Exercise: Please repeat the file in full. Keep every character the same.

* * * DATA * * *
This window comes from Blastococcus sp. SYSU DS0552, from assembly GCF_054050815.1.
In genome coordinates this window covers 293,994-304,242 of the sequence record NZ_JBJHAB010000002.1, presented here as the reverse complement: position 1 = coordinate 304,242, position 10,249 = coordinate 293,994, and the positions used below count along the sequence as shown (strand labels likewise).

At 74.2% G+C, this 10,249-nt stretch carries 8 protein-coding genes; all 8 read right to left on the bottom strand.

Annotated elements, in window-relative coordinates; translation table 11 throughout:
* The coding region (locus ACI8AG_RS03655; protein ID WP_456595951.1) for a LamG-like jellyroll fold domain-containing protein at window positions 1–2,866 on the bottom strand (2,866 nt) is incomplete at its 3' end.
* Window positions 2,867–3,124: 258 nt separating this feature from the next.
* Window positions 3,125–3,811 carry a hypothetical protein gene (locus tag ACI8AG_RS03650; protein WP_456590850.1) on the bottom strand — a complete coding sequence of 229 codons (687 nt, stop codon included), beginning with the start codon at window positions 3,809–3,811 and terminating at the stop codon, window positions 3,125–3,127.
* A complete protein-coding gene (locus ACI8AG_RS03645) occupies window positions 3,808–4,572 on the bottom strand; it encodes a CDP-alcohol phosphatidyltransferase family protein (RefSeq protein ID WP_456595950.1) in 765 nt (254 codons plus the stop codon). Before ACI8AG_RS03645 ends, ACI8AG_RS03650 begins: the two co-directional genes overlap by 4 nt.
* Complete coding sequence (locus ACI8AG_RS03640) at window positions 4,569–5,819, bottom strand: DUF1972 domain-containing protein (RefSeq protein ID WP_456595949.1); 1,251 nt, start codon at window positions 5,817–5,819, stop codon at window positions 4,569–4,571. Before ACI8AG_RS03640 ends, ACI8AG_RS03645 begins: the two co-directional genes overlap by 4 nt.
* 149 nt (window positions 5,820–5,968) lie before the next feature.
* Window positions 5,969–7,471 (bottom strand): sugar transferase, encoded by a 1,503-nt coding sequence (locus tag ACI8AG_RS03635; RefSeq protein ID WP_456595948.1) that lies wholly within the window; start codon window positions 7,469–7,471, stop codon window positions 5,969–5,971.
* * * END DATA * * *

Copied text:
This window comes from Blastococcus sp. SYSU DS0552, from assembly GCF_054050815.1.
In genome coordinates this window covers 293,994-304,242 of the sequence record NZ_JBJHAB010000002.1, presented here as the reverse complement: position 1 = coordinate 304,242, position 10,249 = coordinate 293,994, and the positions used below count along the sequence as shown (strand labels likewise).

At 74.2% G+C, this 10,249-nt stretch carries 8 protein-coding genes; all 8 read right to left on the bottom strand.

Annotated elements, in window-relative coordinates; translation table 11 throughout:
* The coding region (locus ACI8AG_RS03655; protein ID WP_456595951.1) for a LamG-like jellyroll fold domain-containing protein at window positions 1–2,866 on the bottom strand (2,866 nt) is incomplete at its 3' end.
* Window positions 2,867–3,124: 258 nt separating this feature from the next.
* Window positions 3,125–3,811 carry a hypothetical protein gene (locus tag ACI8AG_RS03650; protein WP_456590850.1) on the bottom strand — a complete coding sequence of 229 codons (687 nt, stop codon included), beginning with the start codon at window positions 3,809–3,811 and terminating at the stop codon, window positions 3,125–3,127.
* A complete protein-coding gene (locus ACI8AG_RS03645) occupies window positions 3,808–4,572 on the bottom strand; it encodes a CDP-alcohol phosphatidyltransferase family protein (RefSeq protein ID WP_456595950.1) in 765 nt (254 codons plus the stop codon). Before ACI8AG_RS03645 ends, ACI8AG_RS03650 begins: the two co-directional genes overlap by 4 nt.
* Complete coding sequence (locus ACI8AG_RS03640) at window positions 4,569–5,819, bottom strand: DUF1972 domain-containing protein (RefSeq protein ID WP_456595949.1); 1,251 nt, start codon at window positions 5,817–5,819, stop codon at window positions 4,569–4,571. Before ACI8AG_RS03640 ends, ACI8AG_RS03645 begins: the two co-directional genes overlap by 4 nt.
* 149 nt (window positions 5,820–5,968) lie before the next feature.
* Window positions 5,969–7,471 (bottom strand): sugar transferase, encoded by a 1,503-nt coding sequence (locus tag ACI8AG_RS03635; RefSeq protein ID WP_456595948.1) that lies wholly within the window; start codon window positions 7,469–7,471, stop codon window positions 5,969–5,971.